Auto financing is also about to begin full-fledged. This will also give boost to local demands of automobiles especially small passenger cars that have biggest target markets in the country.

It is notable that present government has fully supported local assemblers to upgrade local auto sector and improve their top and bottom lines. Commercial imports of used cars are not allowed except imports under transfer of residence, baggage, and gift schemes for expatriates. Previous government tried to promote free market economy besides easing taxes and duties on import of automobiles. AIDP also envisaged bringing down duty rate on imported CKDs to the level of those on imported parts. Yet, the plan was not materialised. Indeed, further restrictions were imposed on imports. Prohibitive regulatory duty of 50 percent, reduction of depreciation rate from two to one percent to thrust duties and taxes, and age limit of three-year are a perfect recipe of discouraging imports.

Despite this intimate pampering, let alone price relief to customers, localisation itself is struggling to go up. Local assemblers use only 30 per cent of local parts and this fact is alone enough to justify opening up market to international entrants. CCPs report advocates commercial import of used cars will attract foreign investments and provide more choices to customers. Besides, it will drag down prices as happened when market was opened equally to manufacturers of two and three wheelers. Increase in prices of locally assembled passenger cars has become a common phenomenon in Pakistan and only level field playing field for importers would be beneficial for the government, customers, and the industry. This will also generate revenue for the government.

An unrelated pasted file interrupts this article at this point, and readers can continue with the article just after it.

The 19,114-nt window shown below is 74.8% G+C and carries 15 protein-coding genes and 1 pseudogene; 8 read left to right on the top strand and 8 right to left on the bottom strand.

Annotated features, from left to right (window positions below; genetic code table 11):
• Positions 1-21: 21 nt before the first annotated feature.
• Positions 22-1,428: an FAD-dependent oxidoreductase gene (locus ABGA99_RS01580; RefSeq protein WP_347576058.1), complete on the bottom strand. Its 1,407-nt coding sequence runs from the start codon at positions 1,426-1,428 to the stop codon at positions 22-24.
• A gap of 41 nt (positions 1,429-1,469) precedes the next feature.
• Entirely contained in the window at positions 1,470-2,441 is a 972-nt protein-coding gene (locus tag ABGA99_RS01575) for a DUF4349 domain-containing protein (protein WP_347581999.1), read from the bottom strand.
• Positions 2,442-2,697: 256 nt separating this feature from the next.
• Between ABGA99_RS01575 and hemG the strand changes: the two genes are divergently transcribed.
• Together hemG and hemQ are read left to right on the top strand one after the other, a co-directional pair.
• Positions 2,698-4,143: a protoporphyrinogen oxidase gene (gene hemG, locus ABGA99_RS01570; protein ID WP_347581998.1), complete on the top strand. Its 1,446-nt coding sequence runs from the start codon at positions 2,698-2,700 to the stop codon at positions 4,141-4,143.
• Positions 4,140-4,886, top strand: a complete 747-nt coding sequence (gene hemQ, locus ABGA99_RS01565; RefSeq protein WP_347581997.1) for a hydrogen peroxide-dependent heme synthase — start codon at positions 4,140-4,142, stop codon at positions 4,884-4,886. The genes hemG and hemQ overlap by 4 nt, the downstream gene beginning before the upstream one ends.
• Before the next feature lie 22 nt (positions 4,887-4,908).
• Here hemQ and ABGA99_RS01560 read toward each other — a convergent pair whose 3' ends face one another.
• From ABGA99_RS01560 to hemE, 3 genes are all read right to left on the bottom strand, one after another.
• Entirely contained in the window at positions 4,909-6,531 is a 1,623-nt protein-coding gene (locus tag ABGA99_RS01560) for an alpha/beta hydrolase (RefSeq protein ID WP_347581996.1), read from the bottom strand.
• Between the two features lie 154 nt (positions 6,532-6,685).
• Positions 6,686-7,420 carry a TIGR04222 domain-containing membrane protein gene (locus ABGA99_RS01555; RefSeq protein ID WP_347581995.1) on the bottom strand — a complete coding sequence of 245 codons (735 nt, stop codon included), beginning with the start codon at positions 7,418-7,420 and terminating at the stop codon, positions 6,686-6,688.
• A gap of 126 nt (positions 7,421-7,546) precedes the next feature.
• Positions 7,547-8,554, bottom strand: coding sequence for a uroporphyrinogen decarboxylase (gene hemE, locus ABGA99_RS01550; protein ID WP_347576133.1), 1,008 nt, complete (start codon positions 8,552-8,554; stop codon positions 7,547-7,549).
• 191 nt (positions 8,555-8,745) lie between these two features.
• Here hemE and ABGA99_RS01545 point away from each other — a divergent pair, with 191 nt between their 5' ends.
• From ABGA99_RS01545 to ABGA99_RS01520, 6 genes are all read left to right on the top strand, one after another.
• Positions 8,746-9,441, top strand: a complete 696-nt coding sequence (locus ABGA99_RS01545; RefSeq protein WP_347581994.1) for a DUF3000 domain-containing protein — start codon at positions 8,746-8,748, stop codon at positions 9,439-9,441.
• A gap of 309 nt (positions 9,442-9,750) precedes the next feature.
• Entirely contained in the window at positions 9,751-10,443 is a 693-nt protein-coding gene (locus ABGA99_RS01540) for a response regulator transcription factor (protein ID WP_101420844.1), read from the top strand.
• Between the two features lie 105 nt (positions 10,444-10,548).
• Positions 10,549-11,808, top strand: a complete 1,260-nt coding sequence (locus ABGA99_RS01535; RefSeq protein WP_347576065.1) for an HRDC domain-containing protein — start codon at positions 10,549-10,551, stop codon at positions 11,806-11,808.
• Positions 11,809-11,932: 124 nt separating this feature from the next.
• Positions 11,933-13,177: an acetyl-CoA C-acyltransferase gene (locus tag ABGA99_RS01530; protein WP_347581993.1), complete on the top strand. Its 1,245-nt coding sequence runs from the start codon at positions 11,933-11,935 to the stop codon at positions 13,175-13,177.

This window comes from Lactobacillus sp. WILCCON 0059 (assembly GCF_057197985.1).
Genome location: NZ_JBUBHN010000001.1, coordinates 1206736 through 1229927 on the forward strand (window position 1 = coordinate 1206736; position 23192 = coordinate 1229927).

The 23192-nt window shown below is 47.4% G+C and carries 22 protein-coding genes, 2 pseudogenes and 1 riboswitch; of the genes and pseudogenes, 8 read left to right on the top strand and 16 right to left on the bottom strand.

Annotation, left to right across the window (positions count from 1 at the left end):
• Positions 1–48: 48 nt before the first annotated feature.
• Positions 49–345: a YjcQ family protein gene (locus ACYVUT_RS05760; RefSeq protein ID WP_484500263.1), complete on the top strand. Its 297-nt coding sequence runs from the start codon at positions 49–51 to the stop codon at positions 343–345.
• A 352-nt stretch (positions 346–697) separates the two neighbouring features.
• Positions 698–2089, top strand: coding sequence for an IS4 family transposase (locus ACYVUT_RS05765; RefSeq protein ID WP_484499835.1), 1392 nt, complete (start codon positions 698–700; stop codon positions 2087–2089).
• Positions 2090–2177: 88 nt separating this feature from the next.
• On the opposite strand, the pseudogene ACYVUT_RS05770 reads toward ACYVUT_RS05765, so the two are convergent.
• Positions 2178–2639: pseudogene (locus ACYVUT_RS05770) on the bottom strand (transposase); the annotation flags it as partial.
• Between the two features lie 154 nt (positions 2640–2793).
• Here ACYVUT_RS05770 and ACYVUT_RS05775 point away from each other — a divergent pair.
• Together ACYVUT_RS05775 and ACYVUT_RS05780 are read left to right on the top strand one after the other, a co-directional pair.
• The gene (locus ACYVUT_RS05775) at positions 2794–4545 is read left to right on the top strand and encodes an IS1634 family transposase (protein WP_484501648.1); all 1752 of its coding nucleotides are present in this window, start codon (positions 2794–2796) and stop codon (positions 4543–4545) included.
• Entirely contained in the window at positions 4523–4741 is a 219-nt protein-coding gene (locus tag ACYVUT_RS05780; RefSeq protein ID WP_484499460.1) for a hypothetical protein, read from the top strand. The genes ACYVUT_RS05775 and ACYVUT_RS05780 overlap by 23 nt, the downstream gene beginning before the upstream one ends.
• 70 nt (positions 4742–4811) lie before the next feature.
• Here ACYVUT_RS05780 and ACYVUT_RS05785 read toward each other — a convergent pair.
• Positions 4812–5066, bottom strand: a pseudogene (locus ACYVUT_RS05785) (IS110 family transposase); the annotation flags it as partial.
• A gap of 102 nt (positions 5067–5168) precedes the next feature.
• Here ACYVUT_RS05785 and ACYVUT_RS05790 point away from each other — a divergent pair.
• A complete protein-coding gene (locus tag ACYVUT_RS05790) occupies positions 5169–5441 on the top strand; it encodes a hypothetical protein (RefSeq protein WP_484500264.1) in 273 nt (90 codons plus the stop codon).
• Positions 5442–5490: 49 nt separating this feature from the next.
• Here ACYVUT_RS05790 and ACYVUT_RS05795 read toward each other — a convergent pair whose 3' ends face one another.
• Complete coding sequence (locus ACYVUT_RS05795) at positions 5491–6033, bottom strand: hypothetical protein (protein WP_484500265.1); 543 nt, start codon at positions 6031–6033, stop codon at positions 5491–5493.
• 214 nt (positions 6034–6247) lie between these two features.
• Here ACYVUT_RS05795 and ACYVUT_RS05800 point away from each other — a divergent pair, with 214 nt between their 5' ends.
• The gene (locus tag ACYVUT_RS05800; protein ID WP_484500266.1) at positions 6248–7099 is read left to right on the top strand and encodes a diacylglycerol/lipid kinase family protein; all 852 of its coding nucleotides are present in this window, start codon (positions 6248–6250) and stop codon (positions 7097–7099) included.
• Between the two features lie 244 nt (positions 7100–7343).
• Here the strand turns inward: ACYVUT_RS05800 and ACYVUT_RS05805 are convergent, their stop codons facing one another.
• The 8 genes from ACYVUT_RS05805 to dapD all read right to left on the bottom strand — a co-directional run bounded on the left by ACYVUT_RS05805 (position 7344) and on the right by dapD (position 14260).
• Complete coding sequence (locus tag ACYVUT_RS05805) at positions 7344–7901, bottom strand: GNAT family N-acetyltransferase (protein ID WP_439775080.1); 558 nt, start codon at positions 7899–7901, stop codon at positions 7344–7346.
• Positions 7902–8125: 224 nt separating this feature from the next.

Import of used cars under transfer of residence, baggage, and gift scheme is consistently declining year on year. Total cars imported in financial year ending June 2010 stood at 4,000 as against 36,000 a year ago and 70,000 in a year before that. What kind of a protectionist auto sector policy is this such that neither has elevated indigenisation from a mere 33 per cent and nor brought price relief to inflation-hit customers?

Prices will come down if local demand and supply gap is filled. According to CCP, the import of used cars at present involves 80 to 90 percent foreign exchange remitted from Pakistan. Therefore, prohibitive taxes and duties on imports of used cars on the bases of saving foreign exchange are unjustified. Auto experts also say that commercial import of used cars will provide local vendors with an opportunity to expand and upgrade to meet replacement parts' demands driven by imported cars. Technology transference will be definite advantage of import liberalisation, they believe.